Composer: Benjamin Britten (b. 1913 - d. 1976)
Performance date: 30/06/2013
Venue: St. Brendan’s Church
Composition Year: 1939
Recording Engineer: Damian Chennells, RTÉ lyric fm
Instrumentation Category:Large Mixed Ensemble
Instrumentation Other: S-solo, orchestra, leader, director
Pekka Kuusisto -
Irish Chamber Orchestra - [orchestra]
Claire Booth - [soprano]
The sheer audacity
of this work is stunning. The opening Fanfare is electrifying, instinctively
you look for the trumpets and piccolos and drums, then the soprano’s entry with
the motif cry redoubles the intensity and the shock, leading to the climactic sauvage, instantly calmed by the solo
violin. This is a visionary work, the composer seizes and mutilates the poet’s crazed
illuminations and creates a terrifying and chaotic vision for which only the
composer holds the key.
prose-poem is hallucinatory and dream-like, bordering on the incomprehensible.
He uses words not for their literal meaning but for their evocative quality.
This is quickly apparent in the Cities section, where the text is wild, at
times surreal, if indeed you can follow it all. The challenge for the singer
must be immense, for the audience the recurring cry Ce sont des villes! is perhaps the only signpost in this urban
nightmare, which is mirrored in an even more violent form in the eighth section Parade. But the sheer energy and excitement of Villes is exceptional – Les
sauvages dansent sans cesse la fête de la nuit!
In between we have
an extended love-poem. We are hurled from the violent to the exquisite in the
high-wire act of the third section Phrase,
threading gold chains from star to star, closing with the soprano’s impossible,
climactic et je danse. From the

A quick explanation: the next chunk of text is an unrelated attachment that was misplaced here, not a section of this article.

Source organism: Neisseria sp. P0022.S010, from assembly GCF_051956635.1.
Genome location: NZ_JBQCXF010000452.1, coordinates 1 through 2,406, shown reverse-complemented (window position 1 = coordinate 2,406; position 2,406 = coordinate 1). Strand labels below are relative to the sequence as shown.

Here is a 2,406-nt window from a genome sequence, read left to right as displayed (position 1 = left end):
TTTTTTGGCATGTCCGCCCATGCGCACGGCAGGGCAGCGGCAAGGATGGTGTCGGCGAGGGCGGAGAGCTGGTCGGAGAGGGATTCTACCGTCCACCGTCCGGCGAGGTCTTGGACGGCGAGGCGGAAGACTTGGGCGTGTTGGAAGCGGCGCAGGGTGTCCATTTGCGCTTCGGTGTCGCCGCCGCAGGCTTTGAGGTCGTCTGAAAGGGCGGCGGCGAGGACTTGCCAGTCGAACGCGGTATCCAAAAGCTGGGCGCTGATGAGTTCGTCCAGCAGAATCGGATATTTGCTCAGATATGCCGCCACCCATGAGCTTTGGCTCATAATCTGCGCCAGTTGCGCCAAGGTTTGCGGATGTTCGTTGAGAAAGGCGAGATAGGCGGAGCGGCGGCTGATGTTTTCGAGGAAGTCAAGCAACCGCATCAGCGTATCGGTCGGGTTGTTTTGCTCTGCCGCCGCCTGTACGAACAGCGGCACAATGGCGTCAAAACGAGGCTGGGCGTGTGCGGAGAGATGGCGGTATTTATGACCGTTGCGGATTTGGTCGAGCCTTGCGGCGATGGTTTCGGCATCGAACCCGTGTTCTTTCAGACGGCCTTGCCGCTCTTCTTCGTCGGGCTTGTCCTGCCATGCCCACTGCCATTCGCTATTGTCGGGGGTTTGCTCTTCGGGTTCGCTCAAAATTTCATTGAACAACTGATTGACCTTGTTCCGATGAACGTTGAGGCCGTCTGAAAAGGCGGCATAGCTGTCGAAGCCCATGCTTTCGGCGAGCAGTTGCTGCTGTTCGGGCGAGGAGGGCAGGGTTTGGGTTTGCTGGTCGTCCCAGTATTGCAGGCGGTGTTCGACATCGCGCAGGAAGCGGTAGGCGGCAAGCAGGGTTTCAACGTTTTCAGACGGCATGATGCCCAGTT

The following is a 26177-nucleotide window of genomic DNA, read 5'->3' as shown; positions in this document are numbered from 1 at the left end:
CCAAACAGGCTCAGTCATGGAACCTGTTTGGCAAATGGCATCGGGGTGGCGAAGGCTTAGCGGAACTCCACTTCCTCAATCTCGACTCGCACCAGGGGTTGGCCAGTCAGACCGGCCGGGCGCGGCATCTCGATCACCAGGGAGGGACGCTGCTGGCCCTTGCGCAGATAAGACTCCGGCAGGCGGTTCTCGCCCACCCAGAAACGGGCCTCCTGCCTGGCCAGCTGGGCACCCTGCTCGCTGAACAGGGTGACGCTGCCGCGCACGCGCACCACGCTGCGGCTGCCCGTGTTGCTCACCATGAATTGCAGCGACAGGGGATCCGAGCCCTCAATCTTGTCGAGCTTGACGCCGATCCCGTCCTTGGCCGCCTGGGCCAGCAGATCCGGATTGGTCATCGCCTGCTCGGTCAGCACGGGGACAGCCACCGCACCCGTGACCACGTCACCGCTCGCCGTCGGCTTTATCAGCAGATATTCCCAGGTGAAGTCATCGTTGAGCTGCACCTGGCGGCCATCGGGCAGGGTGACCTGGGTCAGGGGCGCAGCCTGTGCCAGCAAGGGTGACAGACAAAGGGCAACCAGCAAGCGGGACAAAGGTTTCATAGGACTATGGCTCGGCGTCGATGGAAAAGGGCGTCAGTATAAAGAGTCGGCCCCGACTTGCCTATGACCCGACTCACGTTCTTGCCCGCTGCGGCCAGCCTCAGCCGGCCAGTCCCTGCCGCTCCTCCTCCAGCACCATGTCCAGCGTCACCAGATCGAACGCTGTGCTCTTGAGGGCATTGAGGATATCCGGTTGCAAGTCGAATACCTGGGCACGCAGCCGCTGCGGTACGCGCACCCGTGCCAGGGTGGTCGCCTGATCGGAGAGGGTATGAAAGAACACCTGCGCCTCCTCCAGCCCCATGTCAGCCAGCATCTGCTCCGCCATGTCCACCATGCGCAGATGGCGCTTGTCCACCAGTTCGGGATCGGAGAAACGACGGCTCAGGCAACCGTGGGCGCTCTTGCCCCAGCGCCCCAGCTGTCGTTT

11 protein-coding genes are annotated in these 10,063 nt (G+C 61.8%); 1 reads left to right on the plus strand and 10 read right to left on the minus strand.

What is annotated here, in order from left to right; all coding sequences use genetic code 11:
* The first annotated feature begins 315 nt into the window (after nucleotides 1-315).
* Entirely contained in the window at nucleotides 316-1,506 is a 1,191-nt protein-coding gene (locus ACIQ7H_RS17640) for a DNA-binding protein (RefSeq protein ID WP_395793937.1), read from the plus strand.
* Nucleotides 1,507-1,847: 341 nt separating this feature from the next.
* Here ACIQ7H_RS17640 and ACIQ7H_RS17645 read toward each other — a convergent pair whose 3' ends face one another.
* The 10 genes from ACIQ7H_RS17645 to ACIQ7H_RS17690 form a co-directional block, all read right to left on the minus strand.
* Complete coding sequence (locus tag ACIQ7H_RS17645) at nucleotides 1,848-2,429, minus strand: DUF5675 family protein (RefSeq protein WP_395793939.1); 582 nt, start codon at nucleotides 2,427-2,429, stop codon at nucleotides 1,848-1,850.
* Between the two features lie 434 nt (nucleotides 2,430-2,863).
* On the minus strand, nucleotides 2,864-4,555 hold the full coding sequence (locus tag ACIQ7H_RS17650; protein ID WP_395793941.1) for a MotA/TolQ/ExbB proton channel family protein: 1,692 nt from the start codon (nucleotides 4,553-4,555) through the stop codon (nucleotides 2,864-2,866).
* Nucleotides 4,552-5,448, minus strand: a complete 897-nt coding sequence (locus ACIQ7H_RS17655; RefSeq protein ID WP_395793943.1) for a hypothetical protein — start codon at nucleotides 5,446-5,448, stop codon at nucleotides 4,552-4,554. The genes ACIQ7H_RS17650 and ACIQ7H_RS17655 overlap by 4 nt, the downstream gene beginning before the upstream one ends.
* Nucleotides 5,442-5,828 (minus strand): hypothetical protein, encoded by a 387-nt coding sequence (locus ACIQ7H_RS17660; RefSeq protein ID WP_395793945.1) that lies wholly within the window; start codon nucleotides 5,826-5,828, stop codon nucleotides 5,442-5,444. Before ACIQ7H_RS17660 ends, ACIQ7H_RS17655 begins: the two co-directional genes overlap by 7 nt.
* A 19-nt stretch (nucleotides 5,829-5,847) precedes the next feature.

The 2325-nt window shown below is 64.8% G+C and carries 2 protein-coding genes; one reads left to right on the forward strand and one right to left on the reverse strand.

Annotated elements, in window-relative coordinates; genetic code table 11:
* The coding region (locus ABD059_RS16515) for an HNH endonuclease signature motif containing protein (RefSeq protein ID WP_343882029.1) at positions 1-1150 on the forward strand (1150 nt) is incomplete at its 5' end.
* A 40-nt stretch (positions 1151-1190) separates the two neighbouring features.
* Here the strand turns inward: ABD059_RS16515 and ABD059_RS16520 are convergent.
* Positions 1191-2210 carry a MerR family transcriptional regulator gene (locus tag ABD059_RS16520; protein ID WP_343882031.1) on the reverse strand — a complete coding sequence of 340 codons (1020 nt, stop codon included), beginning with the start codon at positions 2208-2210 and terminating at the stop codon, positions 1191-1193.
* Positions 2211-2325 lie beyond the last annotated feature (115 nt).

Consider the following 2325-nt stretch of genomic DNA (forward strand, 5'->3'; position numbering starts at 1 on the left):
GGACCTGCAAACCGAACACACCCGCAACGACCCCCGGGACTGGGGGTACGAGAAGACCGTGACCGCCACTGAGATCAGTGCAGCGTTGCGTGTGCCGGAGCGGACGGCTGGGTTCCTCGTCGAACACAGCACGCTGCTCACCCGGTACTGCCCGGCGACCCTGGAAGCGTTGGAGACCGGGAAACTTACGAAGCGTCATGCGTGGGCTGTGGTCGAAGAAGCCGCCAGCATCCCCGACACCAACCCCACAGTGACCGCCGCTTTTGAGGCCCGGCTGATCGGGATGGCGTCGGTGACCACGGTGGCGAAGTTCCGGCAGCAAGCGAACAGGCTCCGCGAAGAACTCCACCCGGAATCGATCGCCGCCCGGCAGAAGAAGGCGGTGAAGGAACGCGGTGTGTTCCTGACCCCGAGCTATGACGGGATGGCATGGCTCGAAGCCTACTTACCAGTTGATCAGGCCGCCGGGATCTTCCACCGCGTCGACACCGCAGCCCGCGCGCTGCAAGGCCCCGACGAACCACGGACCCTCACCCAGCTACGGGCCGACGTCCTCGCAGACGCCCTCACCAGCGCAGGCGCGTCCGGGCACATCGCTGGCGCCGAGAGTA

heights the music descends to the purely physical, the details of the beloved’s
body Gracieux fils de Pan, but what sensual
music they create. Royauté is another
form of the fanfare idea, a visionary couple announcing with trumpets and drums
that they were to become king and queen for the day, while Marine is an ecstatic vision of seascapes, the music as crazed and
inventive as the poet’s imagery.
The second half
opens with a new more sombre assertion of the opening J’ai seul la clef de cette parade sauvage, the singer this time accompanied
by the solo violin, the great cry reduced almost to uncertainty. The Being Beauteous poem returns to the Son
of Pan from Antique, this time the
lover is un Être de Beauté, the vivid
imagery lovingly enunciated by the soprano to cool restraint in the strings.
There is no restraint when the city returns parading all its most violent
inhabitants in a parade that only the poet-composer can control.
All visions come to
an end – Seen enough, had enough, known
enough. The singer gradually takes her leave, guiding us to the Exit, go
seek new love and new sounds and new visions.
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